Also, I have repeated to say. Who would know the ruler of CX? Do you know how many slot will be opened? do you know the pass mark?
this is not kind of the case that all applicant pass, CX will take all of the applicant. such as there are 100 applicant, pass is 50%, 90% of applicant over 50, slot only 10, would they still take all 90% people to be cadet?
Is there no competition?

Also, would you think there are few people to apply entire world. As I said, cake is such big, what is the chance to have 1 of it?

In my opinion they will most probably hire the same amount of locals and add to that some foreigners to fill the gaps. Therefore nothing changes for you guys.

Who knows, CX didn't mention amount of slot for local and expat.

i certainly don't agree that for expatriate cadets, this is an opportunity for "free training and good pay". well, certainly not the latter. with no other forms of renumeration outside their basic pay package, these expats are on their own in HKG. they have to pay for their own housing, tax, bills... everything out of their own pocket. in the end, they don't take home a lot of money, and that is only exacerbated when they exchange what remains of their hard-earned cash into the currency they use at home.

Please read the other topic what mizzy calculation. They would attract people what mizzy said. After they become CX pilot, What will they look for the next step? How long would it take to become a captain in CX and others airline? when they leave CX, they would have wide body and international flight experience which would be very useful for their career. They would apply to other airlines with expat pay. they may strictly be a expat captain.

After you fly around 4-5 yrs, would you just keep to say about passion? you will look about the money, living standard and family. With HK high living cost, different living style, will they stay for CX to whole life. Don't forget they may have family waiting for them in home country.

For the airline, they are looking for people to become a captain, not the cadet pilot or FO.

For the local, Hong Kong is their home. Are they willing to leave?

Let wait & see. I would predict there will be less and less HK wannabes to be a cadet program.

misu11
20th Jun 2009, 09:52
Seriously, dont eb so selfish, there are so many other opportunities for you asian guys in that region. Singapore airlines, Dragonair, CX, Air China, Xiamen, you name it. Some people dont have so many opportunities.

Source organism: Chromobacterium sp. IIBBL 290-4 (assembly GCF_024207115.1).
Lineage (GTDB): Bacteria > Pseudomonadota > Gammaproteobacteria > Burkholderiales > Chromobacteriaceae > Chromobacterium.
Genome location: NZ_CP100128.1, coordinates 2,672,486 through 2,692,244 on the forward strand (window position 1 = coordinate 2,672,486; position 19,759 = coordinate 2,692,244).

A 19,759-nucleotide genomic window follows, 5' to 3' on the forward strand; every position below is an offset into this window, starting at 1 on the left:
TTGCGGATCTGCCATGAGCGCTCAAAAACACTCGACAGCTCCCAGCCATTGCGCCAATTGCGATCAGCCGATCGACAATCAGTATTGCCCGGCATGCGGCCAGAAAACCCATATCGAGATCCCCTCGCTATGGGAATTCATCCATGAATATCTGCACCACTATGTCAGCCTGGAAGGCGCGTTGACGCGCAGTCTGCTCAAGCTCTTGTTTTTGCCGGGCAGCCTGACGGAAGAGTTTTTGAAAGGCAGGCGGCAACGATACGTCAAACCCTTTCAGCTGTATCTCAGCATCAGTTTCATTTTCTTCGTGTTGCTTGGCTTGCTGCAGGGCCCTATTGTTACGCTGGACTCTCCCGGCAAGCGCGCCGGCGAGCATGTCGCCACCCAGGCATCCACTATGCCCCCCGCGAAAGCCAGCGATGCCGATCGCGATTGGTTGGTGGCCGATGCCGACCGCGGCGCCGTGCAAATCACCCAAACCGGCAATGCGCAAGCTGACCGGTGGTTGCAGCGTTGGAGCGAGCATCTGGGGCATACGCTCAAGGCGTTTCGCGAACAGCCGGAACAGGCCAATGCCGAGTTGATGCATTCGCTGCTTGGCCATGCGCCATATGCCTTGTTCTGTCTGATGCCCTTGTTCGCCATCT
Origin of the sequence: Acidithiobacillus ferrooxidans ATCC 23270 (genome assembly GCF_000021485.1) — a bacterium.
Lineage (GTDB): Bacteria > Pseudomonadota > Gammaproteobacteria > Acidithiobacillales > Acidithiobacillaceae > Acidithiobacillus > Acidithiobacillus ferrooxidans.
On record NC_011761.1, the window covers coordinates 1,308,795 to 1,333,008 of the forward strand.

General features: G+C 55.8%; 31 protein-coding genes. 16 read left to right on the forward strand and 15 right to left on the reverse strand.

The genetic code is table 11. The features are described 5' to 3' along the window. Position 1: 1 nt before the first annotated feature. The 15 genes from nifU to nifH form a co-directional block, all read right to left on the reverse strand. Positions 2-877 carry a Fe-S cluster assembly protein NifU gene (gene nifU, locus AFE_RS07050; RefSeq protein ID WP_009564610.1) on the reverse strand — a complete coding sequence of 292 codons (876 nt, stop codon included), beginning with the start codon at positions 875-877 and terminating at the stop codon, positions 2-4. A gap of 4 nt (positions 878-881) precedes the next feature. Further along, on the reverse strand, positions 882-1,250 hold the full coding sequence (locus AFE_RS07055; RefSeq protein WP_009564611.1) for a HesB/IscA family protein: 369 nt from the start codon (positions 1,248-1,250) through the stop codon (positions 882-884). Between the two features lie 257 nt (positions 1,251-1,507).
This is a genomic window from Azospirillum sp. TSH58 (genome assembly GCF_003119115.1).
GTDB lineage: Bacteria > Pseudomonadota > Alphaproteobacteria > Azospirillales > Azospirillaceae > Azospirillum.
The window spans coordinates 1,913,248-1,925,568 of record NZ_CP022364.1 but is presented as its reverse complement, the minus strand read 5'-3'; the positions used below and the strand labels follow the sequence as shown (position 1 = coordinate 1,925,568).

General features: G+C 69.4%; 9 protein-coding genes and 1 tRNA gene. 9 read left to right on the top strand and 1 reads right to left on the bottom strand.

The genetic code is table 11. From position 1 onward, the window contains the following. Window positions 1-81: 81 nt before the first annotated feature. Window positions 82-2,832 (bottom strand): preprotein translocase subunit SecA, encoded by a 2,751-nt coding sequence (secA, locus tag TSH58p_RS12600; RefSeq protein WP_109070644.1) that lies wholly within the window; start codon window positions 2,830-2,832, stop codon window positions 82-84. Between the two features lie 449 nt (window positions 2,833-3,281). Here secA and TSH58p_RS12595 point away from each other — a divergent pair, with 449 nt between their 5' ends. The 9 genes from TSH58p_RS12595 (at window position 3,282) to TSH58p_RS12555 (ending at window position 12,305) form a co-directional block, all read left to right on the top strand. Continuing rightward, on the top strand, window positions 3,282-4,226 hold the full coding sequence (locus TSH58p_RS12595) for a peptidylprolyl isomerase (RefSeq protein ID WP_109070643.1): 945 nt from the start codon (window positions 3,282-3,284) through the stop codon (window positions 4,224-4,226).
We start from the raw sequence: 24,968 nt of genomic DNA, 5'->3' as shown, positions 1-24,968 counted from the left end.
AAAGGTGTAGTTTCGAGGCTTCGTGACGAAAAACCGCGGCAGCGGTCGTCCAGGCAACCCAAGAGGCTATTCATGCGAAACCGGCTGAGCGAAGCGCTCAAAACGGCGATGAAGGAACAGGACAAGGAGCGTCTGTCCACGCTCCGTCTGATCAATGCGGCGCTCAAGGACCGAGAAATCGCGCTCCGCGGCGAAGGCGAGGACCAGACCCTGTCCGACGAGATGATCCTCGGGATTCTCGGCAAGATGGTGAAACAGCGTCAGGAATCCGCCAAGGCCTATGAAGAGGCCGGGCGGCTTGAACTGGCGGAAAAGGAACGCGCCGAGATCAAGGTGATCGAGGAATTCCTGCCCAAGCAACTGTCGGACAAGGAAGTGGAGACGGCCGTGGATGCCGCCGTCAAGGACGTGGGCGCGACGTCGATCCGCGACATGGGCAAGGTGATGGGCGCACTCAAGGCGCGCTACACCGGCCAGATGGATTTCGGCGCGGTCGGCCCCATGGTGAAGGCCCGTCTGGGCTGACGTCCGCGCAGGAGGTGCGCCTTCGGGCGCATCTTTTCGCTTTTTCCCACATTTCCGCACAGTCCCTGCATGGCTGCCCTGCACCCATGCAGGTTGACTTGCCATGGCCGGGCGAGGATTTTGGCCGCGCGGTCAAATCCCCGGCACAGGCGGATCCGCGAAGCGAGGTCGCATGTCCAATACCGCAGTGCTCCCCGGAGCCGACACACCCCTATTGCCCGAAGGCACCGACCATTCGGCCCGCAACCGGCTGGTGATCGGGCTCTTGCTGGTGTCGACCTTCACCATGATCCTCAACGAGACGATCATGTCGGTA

Also, would you think there is only 1 nation in Asia. We would be expat when we apply Air China, Xiamen, Singapore airlines. Dragonair is a branch of CX. There is a possibly recruiting by CX. So, do they treat us a local to apply? Even they take us with local terms, the requirment is higher that I have been mentioned. I don't want to attack anyone, but this is the fact that HK wannabes will be faced .

holdmetight
20th Jun 2009, 17:32
this is not kind of the case that all applicant pass, CX will take all of the applicant. such as there are 100 applicant, pass is 50%, 90% of applicant over 50, slot only 10, would they still take all 90% people to be cadet?
Is there no competition?


As I said, cake is such big, what is the chance to have 1 of it?

Who knows, CX didn't mention amount of slot for local and expat

slots?

mate, there are no slots. the selection process is all about being able to jump over a bar, that's it. if miraculously one year there are 100 people who apply for a cx cadetship and subsequently all make the grade, cathay will want to retain all of these people, local or expatriate, even if they cannot afford to give training to everyone at the same amount of time. this has happened before and will continue to happen again.

let me give you an example to illustrate this, perhaps this will help you see the light.